Hurtigruten chief executive Daniel Skjeldam declared last year that the “future is electric”. Hurtigruten’s newbuilds are the world’s first hybrid battery cruise ships, one of which is to be delivered this year. I predict more battery newbuilds will be announced.
Calmac’s Glen Sannox ferry, the UK’s first LNG ferry, is due to launch this year. And as Carnival Corp concentrates on boosting LNG bunkering infrastructure, I predict that we will see more cruise and ferry LNG contracts.
We are moving beyond LNG and battery power as alternative energy and trials with fuel cells and hydrogen will pave the way for ferries and cruise ships to be fuelled by this alternative power.
The move towards stronger bandwidth will snowball this year, especially in the ferry sector. ‘Always on, always connected’ was a huge theme at Interferry’s annual conference in Croatia last year.
Let the floodgates open for Chinese shipyard contracts. European joint ventures with yards in this area and the fact that expedition cruise ships and ferries are being built in China, means that we will see many, many more passenger ships being built there, starting from this year.
Expedition sector set to follow Hurtigruten’s footsteps
The use of batteries among passenger ships has rapidly gained momentum, with one of the most famous examples being Hurtigruten’s battery-fuelled expedition cruise ship order. The first of these ships is due in 2018. It is a world-first, being the first cruise ship to use battery power. This shows what batteries are capable of for passenger ships, and blazes a trail others are likely to follow, especially fellow expedition cruise ships.
Carnival and CMAL boost LNG passenger ship contracts
LNG has gained huge momentum within the passenger ship industry and I believe its use will grow this year. This is the year it reaches a UK ferry – Caledonian Maritime Assets Ltd and Calmac Ferries’ Glen Sannox, due to be delivered this year, is the first ferry in the UK to use LNG. No doubt we will see other operators follow, especially as the company will seek to boost bunkering infrastructure.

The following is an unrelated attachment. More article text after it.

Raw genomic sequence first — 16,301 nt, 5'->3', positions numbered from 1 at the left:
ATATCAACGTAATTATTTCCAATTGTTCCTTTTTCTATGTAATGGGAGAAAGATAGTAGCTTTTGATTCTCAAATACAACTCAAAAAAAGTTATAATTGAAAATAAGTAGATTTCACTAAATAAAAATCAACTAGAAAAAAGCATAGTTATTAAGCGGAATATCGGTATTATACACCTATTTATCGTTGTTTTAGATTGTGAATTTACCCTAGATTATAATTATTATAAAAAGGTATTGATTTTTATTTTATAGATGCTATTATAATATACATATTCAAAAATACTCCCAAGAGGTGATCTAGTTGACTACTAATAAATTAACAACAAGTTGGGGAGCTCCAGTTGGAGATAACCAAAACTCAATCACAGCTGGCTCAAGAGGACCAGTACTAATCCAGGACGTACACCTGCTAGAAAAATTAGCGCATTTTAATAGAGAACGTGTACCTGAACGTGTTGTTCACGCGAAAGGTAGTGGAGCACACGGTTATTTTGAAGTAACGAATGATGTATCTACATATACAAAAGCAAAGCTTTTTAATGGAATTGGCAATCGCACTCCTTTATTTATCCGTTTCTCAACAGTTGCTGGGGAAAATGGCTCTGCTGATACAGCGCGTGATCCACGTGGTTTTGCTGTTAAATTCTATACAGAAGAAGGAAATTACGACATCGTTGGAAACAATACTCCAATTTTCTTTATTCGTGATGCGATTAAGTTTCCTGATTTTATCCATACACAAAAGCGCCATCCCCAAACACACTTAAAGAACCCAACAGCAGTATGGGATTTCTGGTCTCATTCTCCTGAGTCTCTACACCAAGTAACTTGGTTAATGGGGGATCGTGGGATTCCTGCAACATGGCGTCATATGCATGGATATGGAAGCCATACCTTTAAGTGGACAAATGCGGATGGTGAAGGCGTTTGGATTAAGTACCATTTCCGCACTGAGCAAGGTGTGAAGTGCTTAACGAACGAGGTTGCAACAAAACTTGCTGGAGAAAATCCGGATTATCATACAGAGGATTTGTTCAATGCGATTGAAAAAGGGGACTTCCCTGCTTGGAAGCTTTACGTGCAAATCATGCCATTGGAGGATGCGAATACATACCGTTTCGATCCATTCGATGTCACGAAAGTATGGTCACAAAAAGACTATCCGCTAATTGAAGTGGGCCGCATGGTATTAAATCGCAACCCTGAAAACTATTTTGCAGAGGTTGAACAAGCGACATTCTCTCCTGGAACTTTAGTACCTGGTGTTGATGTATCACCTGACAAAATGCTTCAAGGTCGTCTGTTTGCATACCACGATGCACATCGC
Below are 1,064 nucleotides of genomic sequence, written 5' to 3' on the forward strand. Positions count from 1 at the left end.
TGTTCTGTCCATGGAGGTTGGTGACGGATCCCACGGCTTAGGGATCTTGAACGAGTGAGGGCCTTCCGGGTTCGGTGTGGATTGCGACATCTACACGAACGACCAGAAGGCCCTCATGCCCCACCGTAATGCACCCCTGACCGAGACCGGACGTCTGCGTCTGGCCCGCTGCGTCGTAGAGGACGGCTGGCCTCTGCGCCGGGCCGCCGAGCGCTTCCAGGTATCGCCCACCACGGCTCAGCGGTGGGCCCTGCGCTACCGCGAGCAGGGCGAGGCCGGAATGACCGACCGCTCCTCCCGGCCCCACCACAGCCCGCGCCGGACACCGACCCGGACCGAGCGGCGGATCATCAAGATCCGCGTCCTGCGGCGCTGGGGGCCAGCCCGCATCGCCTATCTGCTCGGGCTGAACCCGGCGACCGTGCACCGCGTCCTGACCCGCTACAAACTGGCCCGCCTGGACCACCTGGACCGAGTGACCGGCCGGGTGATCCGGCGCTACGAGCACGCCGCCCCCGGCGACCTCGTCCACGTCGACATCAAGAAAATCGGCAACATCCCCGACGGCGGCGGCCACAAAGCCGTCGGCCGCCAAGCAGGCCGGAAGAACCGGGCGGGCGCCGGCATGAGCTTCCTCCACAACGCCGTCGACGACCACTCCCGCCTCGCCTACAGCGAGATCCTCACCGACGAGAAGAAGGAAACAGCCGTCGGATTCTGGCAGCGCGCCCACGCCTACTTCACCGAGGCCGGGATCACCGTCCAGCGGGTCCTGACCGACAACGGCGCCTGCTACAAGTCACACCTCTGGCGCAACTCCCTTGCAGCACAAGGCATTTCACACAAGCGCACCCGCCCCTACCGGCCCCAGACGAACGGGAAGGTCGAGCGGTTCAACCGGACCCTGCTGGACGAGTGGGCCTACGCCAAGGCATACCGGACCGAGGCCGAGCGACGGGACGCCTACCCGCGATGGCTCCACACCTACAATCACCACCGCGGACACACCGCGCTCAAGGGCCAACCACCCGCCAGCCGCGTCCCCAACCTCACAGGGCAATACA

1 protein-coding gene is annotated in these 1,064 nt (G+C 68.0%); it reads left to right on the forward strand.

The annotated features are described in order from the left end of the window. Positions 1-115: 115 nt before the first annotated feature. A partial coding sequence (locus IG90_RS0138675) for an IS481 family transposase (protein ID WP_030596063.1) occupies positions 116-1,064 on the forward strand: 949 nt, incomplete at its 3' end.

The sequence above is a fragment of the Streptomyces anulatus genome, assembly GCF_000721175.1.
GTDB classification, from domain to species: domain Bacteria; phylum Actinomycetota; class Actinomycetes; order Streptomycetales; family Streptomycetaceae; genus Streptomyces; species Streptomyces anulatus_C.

Carnival Corp is launching the first cruise ship to be fuelled by LNG at sea in 2019. Therefore, it is concentrating on boosting LNG infrastructure. This will be ramped up this year, as the time approaches for Costa Smeralda to be launched. Carnival Corp has signed a framework agreement with Shell Western LNG to supply fuel to power LNG-fuelled ships for AIDA Cruises and Costa Cruises. This will help solve the problem of availability of LNG in ports.
Fuel cells set to escalate within cruise and ferry sector
2018 will see contracts for hydrogen and fuel cell-powered passenger vessels. ABB’s fuel cell system is to be piloted on board a Royal Caribbean International vessel and will be the first fuel cell system to provide an energy source for a luxury cruise ship. ABB Marine & Ports managing director Juha Koskela said “Fuel cells have been the next big thing for 25 years, but now they are reality.” I believe that trials such as this will lead to the take up of fuel cells in the industry. And on the ferry side, ferry owner CMAL revealed at Croatia’s Interferry conference that it is “actively” working on a hydrogen ferry project with the aim to build a ferry powered by this fuel.
Bandwidth strength set to surge
Wifi services are going to expand both on cruise ships and ferries. The launch of Ocean Medallion and MSC for Me means that bandwidth must get stronger to cope with this. But stronger bandwidth has also hit the ferry sector. Meanwhile, looking to the future, at Interferry Croatia, Speedcast product director for cruise and ferries Steve Scraper said that in the 2020s, bandwidth speed would reach 1 gigabyte on a ship.
He warned “Every ferry operator should have it for ship operations, revenue growth and passenger satisfaction.”
The company carried out a trial on a cruise ship in 2017 where bandwidth reached 400 megabytes per second. I believe we are going to see the trend for increased bandwidth on both cruise ships and ferries surge in 2018.
Chinese yards on course to close mega-cruise deals
This is the year that we could see a contract signed in a purely Chinese shipyard for a large cruise ship. Currently the contracts we see are for ferries, smaller expedition cruise ships or contracts as part of a joint venture with the west. For example, Fincantieri and China State Shipbuilding Corp, as part of their joint venture, have agreed a US$1.5Bn deal with Carnival Corp to build two cruise ships for the fast-growing Chinese cruise market. These orders will pave the way for a large cruise ship to be built entirely by a Chinese yard with no European yard input. The fact that Chinese yards can deal with complex projects, such as Viking Line’s LNG dual-fuelled newbuild, that the large European shipyards are so booked up and that it is cheaper and more competitive to build in China, means it is only a matter of time before Chinese yards take on orders for mega cruise ships without European input.